Employment in New York City’s arts, entertainment and recreation sector plummeted by 66 percent from December 2019 to December 2020, according to a report released on Wednesday by the New York State Comptroller’s office that detailed the economy’s devastation from the coronavirus and the serious obstacles to recovery.

The report from Thomas DiNapoli’s office said that the sector had seen the largest drop of all the parts of the city’s economy. A full comeback, it said, would depend upon significant government assistance.

The sector “is a cornerstone of the city’s ability to attract businesses, residents and visitors alike,” the report said. “Yet the sector relies on audiences who gather to take part in shared experiences, and this way of life has been significantly disrupted by the pandemic.”

Although nearly all business has been affected by the pandemic, its impact on arts, entertainment and recreation entities has been particularly striking.

From 2009 to 2019, employment in the sector — which in this report includes performing arts, spectator sports, gambling, entertainment, recreation, museums, parks and historical sites — grew by 42 percent, faster than the 30 percent rate for total private sector employment.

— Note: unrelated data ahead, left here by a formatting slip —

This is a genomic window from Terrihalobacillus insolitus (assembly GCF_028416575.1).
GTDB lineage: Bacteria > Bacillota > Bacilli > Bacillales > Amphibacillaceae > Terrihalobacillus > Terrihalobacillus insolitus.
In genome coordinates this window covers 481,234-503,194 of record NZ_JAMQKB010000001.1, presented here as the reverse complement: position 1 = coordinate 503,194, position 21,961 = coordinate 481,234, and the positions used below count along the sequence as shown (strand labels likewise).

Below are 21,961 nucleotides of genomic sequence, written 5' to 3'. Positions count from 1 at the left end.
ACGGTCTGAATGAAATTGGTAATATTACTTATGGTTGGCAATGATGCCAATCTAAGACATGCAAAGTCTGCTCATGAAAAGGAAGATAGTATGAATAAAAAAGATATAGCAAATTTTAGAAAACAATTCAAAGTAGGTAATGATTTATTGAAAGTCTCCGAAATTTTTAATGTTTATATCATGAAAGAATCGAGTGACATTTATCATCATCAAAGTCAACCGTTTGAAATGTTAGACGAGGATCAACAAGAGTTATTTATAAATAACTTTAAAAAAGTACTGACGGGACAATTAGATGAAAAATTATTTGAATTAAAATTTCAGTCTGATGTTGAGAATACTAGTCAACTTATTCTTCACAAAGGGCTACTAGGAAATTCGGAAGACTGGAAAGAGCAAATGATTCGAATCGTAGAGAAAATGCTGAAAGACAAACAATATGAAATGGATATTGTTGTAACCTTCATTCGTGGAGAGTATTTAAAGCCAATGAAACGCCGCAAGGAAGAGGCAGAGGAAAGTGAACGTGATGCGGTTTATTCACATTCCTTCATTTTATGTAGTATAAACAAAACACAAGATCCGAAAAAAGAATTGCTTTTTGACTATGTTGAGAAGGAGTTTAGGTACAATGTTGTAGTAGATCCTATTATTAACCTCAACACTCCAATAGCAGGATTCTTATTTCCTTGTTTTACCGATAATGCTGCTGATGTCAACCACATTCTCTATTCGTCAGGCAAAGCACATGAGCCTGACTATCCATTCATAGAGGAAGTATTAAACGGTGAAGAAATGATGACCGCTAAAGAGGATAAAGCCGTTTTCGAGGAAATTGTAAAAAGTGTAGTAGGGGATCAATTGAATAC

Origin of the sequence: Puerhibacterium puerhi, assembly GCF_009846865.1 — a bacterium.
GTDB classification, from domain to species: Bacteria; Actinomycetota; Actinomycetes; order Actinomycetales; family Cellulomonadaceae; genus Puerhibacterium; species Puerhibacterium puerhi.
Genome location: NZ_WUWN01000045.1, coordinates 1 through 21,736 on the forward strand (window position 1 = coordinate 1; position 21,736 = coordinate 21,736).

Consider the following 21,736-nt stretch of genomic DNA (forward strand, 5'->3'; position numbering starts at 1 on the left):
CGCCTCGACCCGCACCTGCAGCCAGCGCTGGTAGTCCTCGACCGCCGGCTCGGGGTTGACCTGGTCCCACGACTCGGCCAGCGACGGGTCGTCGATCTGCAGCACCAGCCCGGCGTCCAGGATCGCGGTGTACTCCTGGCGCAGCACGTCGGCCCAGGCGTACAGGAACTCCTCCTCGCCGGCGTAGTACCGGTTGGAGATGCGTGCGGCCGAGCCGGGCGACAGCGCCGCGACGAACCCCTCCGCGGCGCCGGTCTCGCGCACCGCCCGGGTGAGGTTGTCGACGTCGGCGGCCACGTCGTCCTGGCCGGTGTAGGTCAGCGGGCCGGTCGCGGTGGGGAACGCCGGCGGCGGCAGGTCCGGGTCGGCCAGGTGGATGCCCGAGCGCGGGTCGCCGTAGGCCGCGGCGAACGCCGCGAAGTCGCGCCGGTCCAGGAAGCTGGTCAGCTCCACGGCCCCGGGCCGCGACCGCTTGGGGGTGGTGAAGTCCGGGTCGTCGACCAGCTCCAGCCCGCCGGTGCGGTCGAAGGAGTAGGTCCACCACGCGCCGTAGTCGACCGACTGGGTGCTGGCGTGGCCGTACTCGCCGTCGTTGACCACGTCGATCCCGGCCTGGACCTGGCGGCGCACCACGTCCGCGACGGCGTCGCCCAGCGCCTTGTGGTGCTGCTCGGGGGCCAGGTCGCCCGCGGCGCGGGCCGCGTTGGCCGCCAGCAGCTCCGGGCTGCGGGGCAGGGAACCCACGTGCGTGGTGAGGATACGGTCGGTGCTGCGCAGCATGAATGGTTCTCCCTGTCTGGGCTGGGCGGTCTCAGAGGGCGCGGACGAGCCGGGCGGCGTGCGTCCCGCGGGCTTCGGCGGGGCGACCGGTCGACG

In 2019, according to the report, more than 90,000 people in 6,250 establishments were employed in the arts, entertainment and recreation. Those jobs had an average salary of $79,300 and provided $7.4 billion in total wages. In addition to businesses with employees, the report said, there are a large number of people who were self-employed, including artists and musicians.

In February 2020, just before the pandemic shutdown in New York City, nearly 87,000 people were employed in the arts, entertainment and recreation sector there, the report said. Many major institutions announced closures on March 12. A statewide stay-at-home order went into effect on March 22. By April, employment in the sector stood at 34,100 jobs.

Budgets at arts and recreation establishments have been “decimated,” the report said, and some organizations and facilities have struggled even as they were able to reopen, saying reduced revenues because of capacity restrictions, as well as diminished ticket sales, have limited income and necessitated budget cuts.

Many performing arts venues are still closed. Most Broadway theaters do not expect to reopen until June at the earliest, the report noted, adding that the Metropolitan Opera and the New York City Ballet announced they would not be reopening until September.

“Arts and recreation face an uphill climb to recover from the damage wrought,” the report said, adding: “The challenges facing the arts and entertainment sector require direct and impactful support from policymakers to maintain the city’s extensive cultural offerings.”

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